Place:Isle of Man

NameIsle of Man
Alt namesEllan Vanninsource: Wikipedia
I of Msource: Gazetteer of Great Britain (1999) xvii
IM00source: NIMA, GEOnet Names Server (1998-2000) accessed 01/20/99
Insel Mansource: Langenscheidt German Dictionary (1974) II, 1998
IoMsource: BIAB Online (1999-2000) accessed 16 Dec 2002
Mannsource: Wikipedia
Manninsource: Wikipedia
Monasource: Times Atlas of World History (1993) p 350
Monapiasource: Canby, Historic Places (1984) II, 563
Île de Mansource: Harrap's French/English Dictionary(1972) II, M:11
TypeDependent state
Coordinates54.25°N 4.5°W
Also located inEngland     ( - 1765)
Contained Places
Douglas ( 1777 - )
Laxey ( 1895 - )
Port Saint Mary ( 1890 - )
Inhabited place
Castletown ( 1777 - )
Peel ( 1777 - )
Port Erin ( 1884 - )
Ramsey ( 1777 - )
Andreas ( 1000 - )
Arbory ( 1000 - )
Ballaugh ( 1000 - )
Braddan ( 1000 - )
Bride ( 1000 - )
German ( 1000 - )
Jurby ( 1000 - )
Lezayre ( 1000 - )
Lonan ( 1000 - )
Malew ( 1000 - )
Marown ( 1000 - )
Maughold ( 1000 - )
Michael ( 1000 - )
Onchan ( 1000 - )
Patrick ( 1000 - )
Rushen ( 1000 - )
Santon ( 1000 - )
source: Getty Thesaurus of Geographic Names
source: Family History Library Catalog

the text in this section is copied from an article in Wikipedia

The Isle of Man (also ), also known as Mann, is an island nation and self-governing British Crown Dependency in the Irish Sea between Great Britain and Ireland. The head of state, Queen Elizabeth II, holds the title Lord of Mann and is represented by a Lieutenant Governor. The United Kingdom is responsible for the isle's military defence.

Humans have lived on the island since before 6500 BC. Gaelic cultural influence began in the 5th century AD, when Irish missionaries following the teaching of St. Patrick began settling the island, and the Manx language, a branch of the Goidelic languages, emerged. In 627, King Edwin of Northumbria conquered the Isle of Man along with most of Mercia. In the 9th century, Norsemen established the thalassocratic Kingdom of the Isles, which included the Isle of Man. Magnus III, King of Norway from 1093 to 1103, reigned as King of Mann and the Isles between 1099 and 1103.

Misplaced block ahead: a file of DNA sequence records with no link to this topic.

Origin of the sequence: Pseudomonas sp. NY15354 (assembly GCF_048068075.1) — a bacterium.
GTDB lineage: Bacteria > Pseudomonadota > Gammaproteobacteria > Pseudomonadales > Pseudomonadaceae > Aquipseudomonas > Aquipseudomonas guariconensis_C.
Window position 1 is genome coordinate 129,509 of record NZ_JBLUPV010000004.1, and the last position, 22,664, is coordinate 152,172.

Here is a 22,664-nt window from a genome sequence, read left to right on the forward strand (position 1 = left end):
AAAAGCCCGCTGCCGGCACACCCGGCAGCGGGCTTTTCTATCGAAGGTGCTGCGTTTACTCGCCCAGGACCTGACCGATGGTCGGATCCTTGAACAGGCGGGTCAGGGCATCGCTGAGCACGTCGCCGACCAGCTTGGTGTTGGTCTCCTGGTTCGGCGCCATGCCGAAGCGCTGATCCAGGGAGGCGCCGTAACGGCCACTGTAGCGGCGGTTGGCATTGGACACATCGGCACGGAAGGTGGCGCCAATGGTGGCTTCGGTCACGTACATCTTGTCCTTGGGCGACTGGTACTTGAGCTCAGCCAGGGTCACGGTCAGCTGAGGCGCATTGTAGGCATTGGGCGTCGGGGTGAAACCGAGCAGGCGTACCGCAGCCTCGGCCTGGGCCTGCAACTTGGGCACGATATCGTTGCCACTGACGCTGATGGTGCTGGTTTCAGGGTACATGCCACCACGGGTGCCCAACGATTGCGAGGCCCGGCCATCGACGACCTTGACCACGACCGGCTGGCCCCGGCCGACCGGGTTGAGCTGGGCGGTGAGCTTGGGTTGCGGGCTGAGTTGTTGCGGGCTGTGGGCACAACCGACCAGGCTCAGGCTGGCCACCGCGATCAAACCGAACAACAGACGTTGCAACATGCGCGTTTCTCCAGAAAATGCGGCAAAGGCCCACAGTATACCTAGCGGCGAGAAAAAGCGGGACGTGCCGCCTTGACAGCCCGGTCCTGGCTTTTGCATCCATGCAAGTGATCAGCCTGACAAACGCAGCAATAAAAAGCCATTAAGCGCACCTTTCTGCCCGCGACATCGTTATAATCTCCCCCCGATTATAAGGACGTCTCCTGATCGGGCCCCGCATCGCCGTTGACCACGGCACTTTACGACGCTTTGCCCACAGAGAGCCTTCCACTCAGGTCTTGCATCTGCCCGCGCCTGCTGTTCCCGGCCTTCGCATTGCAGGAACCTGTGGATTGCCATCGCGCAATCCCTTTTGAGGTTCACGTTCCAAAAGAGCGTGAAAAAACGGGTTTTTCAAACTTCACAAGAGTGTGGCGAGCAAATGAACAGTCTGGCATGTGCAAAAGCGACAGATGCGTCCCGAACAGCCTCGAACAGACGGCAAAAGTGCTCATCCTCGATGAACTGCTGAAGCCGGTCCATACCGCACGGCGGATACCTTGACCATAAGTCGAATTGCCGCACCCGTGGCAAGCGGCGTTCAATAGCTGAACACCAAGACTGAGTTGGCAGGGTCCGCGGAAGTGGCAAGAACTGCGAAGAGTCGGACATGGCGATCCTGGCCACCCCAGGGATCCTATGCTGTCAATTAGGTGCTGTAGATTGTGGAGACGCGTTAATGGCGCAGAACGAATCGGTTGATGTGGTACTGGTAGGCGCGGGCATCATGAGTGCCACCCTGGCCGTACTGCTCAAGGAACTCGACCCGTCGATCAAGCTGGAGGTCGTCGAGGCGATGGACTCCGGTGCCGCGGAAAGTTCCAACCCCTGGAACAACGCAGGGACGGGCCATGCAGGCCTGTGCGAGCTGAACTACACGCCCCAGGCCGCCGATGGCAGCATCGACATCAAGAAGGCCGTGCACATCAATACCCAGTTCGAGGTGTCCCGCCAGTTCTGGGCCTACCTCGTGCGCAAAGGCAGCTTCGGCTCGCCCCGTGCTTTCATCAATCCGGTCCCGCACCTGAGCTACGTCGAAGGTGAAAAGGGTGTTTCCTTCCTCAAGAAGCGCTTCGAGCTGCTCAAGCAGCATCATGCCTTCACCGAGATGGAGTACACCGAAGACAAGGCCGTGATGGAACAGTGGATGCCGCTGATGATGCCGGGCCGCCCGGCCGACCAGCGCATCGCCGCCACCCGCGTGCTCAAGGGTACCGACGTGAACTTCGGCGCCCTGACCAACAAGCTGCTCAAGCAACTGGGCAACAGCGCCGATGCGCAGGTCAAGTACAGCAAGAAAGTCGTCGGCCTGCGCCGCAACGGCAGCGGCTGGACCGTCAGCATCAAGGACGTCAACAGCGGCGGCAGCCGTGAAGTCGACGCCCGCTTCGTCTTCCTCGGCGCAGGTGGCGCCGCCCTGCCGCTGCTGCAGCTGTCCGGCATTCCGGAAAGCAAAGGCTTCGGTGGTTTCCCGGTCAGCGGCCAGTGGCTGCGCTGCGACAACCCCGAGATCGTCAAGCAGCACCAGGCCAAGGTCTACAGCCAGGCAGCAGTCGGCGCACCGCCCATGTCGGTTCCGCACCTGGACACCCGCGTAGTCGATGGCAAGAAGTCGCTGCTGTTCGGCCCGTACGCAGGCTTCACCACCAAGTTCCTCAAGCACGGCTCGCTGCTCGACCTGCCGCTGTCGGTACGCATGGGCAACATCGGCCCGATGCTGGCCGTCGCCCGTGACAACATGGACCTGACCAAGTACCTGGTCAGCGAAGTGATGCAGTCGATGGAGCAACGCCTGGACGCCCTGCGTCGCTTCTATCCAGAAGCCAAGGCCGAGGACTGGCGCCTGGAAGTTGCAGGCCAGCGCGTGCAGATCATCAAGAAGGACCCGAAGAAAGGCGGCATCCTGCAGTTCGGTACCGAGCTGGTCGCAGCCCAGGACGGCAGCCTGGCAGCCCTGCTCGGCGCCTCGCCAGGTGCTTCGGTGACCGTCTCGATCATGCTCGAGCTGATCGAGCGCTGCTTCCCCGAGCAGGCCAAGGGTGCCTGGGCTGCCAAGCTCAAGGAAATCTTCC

In 1266, King Magnus VI of Norway sold his suzerainty over Mann to King Alexander III of Scotland under the Treaty of Perth. After a period of alternating rule by the Kings of Scotland and England, the island came under the feudal lordship of the English Crown in 1399. The lordship revested in the British Crown in 1765, but the island did not become part of the 18th-century Kingdom of Great Britain, nor of its successors, the United Kingdom of Great Britain and Ireland and the present-day United Kingdom of Great Britain and Northern Ireland. It has always retained its internal self-government. In 1881, the Isle of Man Parliament, Tynwald, became the first national legislative body in the world to give women the right to vote in a general election, although this excluded married women.

The Mann economy is bolstered by its status as a tax haven and offshore banking destination. Insurance and online gambling each generate 17% of the GNP, followed by information and communications technology and banking with 9% each. The Government of Mann has laid out a strategy entailing a "whole-Island approach" to address the serious problems of money laundering, financial crime, and terrorism financing. Internationally, the Isle of Man is known for the TT Motorcycle Races, and the Manx Cat, a breed with short or no tails. In 2016, UNESCO awarded the Isle of Man biosphere reserve status.


How places in Isle of Man are organized

All places in Isle of Man

Further information on historical place organization in Isle of Man

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